19. Poncelet AC, Schnaper HW. Sp1 and Smad proteins cooperate to mediate transforming growth factor-beta 1-induced alpha 2[I] collagen expression in human glomerular mesangial cells. J Biol Chem. 2001 ;276:6983-6992
20. Zdunek M, Silbiger S, Lei J, Neugarten J. Protein kinase CK2 mediates TGF-beta1-stimulated type IV collagen gene transcription and its reversal by estradiol. Kidney Int. 2001 ;60:2097-2108
21. Singh LP, Andy JC, Anyamale V, Greene K, Alexander M, Crook ED. The hexosamine biosynthesis pathway-mediated fibronectin synthesis in mesangial cells is associated with increases in CREB phosphorylation and nuclear CRE binding. The Involvement of protein kinases A and C. Diabetes. 2001 ;50:2355-2362
22. O'Neill BC, Suzuki H, Loomis WP, Denisenko O, Bomsztyk K. Cloning of rat laminin gamma 1-chain gene promoter reveals motifs for recognition of multiple transcription factors. Am J Physiol. 1997 ;273:F411-F420
23. Patel RS, Odermatt E, Schwarzbauer JE, Hynes RO. Organization of the fibronectin gene provides evidence for exon shuffling during evolution. EMBO J. 1987 ;6:2565-2572
24. Walton KM, Rehfuss RP, Chrivia JC, Lochner JE, Goodman RH. A dominant repressor of cyclic adenosine 3'5'-monophosphate [cAMP]-regulated enhancer-binding protein activity inhibits the cAMP-mediated induction of somatostatin promoter in vivo. Mol Endocrinol. 1992 ;6:647-655
25. Pugazhenthi S, Boras T, O'Connor D, Meintzer MK, Heidenreich KA, Reusch JE. Insulin-like growth factor I-mediated activation of the transcription factor cAMP response element-binding protein in PC12 cells. Involvement of p38 mitogen-activated protein kinase-mediated pathway. J Biol Chem. 1999 ;274:2829-2837
26. Singh LP, Greene K, Alexander M, Crook ED. Hexosamines and Transforming Growth Factor beta utilize similar signaling pathways to mediated matrix protein synthesis in mesangial cells. Am J Physiol-renal Physiol. 2004 ;286:F409-F416
27. Singh LP, Alexander M, Greene K, Crook ED. Overexpression of the complementary DNA for human glutamine:fructose-6-phosphate amidotransferase in mesangial cells enhances glucose-induced fibronectin and transcription factor cyclic adenosine monophosphate-responsive element binding protein phosphorylation. J Invest Med. 2003 ;51(1):32-41
28. Singh LP, Crook ED. Hexosamine stimulation of laminin protein synthesis in cultured mesangial cells: Role of Protein Kinase C and Protein Kinase A. Am J Physiol - Renal Physiol. 2000 ;279:F646-F654
29. Leinninger GM, Backus C, Uhler MD, Lentz SI, Feldman EL. Phosphatidylinositol 3-kinase and Akt effectors mediate insulin-like growth factor-I neuroprotection in dorsal root ganglia neurons. FASEB J. 2004 ;18:544-1546
30. Singh LP, Generette D, Crook ED. Glucose-induced insulin resistance of phosphatidylinosito 3-OH kinase and AKT/PKB is mediated by the hexosamine biosynthesis pathway. J Diabs Compl. 2001 ;15:88-96
31. Molloy MP, Phadke ND, Chen H, Tyldesley H, Garfin DE, MaddocK JR, Andrews PC. Profiling the alkaline membrane proteome of Caulobacter crescentus with two-dimensional electrophoresis and mass spectrometry. Proteomics. 2002 ;2:899-910
32. Jiang Y, Cheng DW, Crook ED, Singh LP. Transforming growth factor-β1 regulation of laminin γ1 and fibronectin expression and survival of mouse mesangial cells. Mol Cell Biochem. 2005 ;278:165-175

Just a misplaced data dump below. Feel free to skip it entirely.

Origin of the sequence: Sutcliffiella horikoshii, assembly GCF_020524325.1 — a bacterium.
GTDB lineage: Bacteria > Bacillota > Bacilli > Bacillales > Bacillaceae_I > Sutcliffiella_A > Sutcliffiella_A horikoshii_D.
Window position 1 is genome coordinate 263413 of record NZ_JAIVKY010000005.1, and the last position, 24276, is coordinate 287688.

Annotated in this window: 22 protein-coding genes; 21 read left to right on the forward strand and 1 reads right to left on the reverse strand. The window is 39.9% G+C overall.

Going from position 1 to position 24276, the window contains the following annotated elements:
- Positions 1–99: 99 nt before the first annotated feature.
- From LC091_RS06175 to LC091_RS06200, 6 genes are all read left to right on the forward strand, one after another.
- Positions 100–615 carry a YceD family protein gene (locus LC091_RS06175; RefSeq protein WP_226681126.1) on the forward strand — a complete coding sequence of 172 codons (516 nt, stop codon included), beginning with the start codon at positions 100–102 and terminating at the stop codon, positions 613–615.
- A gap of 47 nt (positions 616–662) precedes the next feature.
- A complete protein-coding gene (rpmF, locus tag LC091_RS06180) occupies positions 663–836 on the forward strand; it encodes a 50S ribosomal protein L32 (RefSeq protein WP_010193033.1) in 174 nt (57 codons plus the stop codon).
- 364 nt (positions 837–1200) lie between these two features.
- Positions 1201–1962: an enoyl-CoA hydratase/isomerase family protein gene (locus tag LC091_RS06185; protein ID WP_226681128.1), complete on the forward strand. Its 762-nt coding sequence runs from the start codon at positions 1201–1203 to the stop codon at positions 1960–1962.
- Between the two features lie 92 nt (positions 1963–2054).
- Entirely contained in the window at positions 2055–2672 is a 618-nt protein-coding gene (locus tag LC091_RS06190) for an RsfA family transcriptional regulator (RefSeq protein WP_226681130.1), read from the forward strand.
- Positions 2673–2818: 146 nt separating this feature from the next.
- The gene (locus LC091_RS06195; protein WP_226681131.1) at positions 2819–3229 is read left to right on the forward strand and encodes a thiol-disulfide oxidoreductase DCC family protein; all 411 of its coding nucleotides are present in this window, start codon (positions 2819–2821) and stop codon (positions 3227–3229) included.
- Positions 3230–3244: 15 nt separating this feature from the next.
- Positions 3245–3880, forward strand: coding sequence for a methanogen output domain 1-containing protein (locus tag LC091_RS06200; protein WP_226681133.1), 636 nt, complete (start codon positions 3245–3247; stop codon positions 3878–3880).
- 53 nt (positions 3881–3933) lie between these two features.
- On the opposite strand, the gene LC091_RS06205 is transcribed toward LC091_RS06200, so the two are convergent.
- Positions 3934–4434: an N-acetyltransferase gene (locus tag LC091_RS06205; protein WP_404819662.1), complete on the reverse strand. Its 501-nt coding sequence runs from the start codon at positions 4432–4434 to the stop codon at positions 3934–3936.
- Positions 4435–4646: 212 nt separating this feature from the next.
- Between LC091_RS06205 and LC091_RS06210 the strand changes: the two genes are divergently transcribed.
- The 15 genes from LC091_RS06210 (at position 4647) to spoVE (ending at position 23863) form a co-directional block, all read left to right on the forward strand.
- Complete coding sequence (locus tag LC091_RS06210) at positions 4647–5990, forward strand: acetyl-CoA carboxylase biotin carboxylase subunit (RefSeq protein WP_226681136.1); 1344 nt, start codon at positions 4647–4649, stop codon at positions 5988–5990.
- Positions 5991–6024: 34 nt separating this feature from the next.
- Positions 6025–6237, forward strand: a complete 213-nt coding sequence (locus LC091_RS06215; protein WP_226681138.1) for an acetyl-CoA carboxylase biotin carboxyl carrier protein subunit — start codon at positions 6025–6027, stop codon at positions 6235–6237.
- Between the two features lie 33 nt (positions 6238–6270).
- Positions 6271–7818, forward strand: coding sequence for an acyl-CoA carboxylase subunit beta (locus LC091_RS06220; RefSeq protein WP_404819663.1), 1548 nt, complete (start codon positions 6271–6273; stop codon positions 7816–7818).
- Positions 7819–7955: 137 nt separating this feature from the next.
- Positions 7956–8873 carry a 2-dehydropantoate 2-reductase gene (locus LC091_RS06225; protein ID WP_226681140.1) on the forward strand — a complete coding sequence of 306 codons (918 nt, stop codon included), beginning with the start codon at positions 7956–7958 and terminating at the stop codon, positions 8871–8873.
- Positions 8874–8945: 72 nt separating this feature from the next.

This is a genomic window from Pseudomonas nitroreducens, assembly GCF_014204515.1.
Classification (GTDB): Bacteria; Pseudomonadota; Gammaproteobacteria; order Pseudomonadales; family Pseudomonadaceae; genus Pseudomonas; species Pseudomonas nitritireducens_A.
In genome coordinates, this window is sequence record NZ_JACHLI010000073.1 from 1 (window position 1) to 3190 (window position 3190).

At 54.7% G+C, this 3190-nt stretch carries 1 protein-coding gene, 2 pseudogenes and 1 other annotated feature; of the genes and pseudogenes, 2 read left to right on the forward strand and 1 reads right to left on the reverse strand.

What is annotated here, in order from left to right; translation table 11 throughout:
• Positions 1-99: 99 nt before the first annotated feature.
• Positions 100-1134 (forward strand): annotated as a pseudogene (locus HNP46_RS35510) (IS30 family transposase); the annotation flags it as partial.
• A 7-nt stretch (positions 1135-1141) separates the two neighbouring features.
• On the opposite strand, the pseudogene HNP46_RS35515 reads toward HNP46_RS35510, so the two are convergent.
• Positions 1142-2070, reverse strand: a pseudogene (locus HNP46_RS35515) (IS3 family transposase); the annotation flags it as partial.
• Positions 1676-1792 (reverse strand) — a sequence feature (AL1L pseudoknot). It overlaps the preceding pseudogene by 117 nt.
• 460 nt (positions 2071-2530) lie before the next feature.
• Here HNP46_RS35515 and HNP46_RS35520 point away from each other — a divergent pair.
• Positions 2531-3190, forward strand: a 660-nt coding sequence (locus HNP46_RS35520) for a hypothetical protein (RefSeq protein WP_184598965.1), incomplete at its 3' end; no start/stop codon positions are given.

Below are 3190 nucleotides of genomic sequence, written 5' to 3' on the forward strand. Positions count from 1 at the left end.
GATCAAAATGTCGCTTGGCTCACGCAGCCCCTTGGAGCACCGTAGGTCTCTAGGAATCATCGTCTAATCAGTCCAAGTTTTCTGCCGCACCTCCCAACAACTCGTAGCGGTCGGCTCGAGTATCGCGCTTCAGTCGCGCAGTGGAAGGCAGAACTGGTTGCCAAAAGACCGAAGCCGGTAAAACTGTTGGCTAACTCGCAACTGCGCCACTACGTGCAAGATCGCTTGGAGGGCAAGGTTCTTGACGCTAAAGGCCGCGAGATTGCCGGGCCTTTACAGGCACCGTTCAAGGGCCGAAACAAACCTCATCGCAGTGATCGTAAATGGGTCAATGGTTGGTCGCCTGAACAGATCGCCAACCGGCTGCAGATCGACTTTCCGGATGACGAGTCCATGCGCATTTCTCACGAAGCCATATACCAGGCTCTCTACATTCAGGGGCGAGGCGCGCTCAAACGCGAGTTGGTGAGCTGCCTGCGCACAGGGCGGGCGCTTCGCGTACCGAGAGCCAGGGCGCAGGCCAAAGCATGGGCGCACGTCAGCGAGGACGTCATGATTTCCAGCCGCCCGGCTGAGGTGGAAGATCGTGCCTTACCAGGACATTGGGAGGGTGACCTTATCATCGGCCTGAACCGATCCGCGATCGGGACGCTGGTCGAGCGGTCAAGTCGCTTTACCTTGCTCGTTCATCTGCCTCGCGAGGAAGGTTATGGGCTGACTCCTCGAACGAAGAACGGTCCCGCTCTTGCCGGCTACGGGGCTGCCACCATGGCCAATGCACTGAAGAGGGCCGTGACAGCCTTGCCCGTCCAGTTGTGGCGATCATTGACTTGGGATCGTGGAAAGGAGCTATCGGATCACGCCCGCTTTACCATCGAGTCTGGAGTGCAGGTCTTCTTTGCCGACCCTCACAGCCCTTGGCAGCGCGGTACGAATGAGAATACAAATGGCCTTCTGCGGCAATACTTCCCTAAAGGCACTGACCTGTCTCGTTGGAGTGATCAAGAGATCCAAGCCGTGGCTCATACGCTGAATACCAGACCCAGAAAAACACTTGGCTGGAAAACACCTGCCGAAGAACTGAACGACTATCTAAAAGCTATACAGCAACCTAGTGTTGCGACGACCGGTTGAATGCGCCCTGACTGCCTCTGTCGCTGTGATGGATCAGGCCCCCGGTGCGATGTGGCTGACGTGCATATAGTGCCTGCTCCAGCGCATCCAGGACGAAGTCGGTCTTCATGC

33. Lupia E, Elliot SJ, Lenz O, Zheng F, Hattori M, Striker GE, Striker LJ. IGF-1 decreases collagen degradation in diabetic NOD mesangial cells: implication of diabetic nephropathy. Diabetes. 1999 ;48:1638-1644
34. Cheng DW, Jiang Y, Shalev A, Kowluru A, Crook ED, Singh LP. An Analysis of high glucose and glucosamine-induced gene expression and oxidative stress in renal mesangial cells. Arch Physiol Biochem. accepted for publication
35. Nagata D, Suzuki E, Nishimatsu H, Satonaka H, Goto A, Omata M, Hirata Y. Transcriptional activation of the cyclin D1 gene is mediated by multiple cis-elements including Sp1 and a cAMP-responsive element in vascular endothelial cells. J Biol Chem. 2001 ;276:662-669
36. Salas TR, Reddy SA, Clifford JL, Davis RJ, Kikuchi A, Lippman SM, Menter DG. Alleviating the suppression of glycogen synthase kinase-3beta by Akt leads to the phosphorylation of cAMP-response element-binding protein and its transactivation in intact cell nuclei. J Biol Chem. 2003 ;278:41338-41346
37. Furlanetto RW, Dey BR, Lopaczynski W, Nissley SP. 14-3-3 proteins interact with the insulin-like growth factor receptor but not the insulin receptor. Biochem J. 1997 ;327:765-771
38. Chow C-W, Dvais RJ. Intergration of calcium and cyclic AMP signaling pathways by 14-3-3. Mol Cell Biol. 2000 ;20:702-712
39. Peng CY, Graves PR, Thoma RS, Wu Z, Shaw SA, Piwnica-Worms H. Mitotic and G2 checkpoint control: regulation of 14-3-3 protein binding by phosphorylation of Cdc25C on Ser-216. Science. 1997 ;277:1501-1505
40. Zha J, Harada H, Yang E, Jockel J, Korsmeyer SJ. Serine phosphorylation of death agonist BAD in response to survival factor results in binding to 14-3-3 not BCL-X(L). Cell. 1996 ;87:619-828
41. Agarwal-Mawal A, Qureshi HY Cafferty PW, Yuan Z Han D, Lin T Paudel HK. 14-3-3 connects glycogen synthase kinase-3βto tau within a brain microtubule-assocaited tau phosphorylation complex. J Biol Chem. 2003 ;278:12722-12728
42. Gurusamy N, Watanabe K, Ma M, Prakash P, Hirabayashi K, Zhang S, Muslin AJ, Kodama M, Aizawa Y. Glycogen synthase kinase 3βtogether with 14-3-3 protein regulates diabetic cardiomyopathy: effect of losartan and tempol. FEBS Lett. 2006 ;580:1932-1940
43. Humez S, Legrand G, Vanden-Abeele F, Monet M, Marchetti P, Lepage G, Crepin A, Dewailly E, Wuytack F, Prevarskaya N. Role of endoplasmic reticulum calcium content in prostate cancer cell growth regulation by IGF and TNFalpha. J Cell Physiol. 2004 ;201:201-213
Correspondence to: Lalit P. Singh, Ph.D., Department of Anatomy and Cell Biology, Wayne State University School of Medicine, 540 East Canfield Avenue, #8332, Detroit, MI 48201. Phone: 313-576-5032 Fax: 313-577-3125 Email: plsinghwayne.edu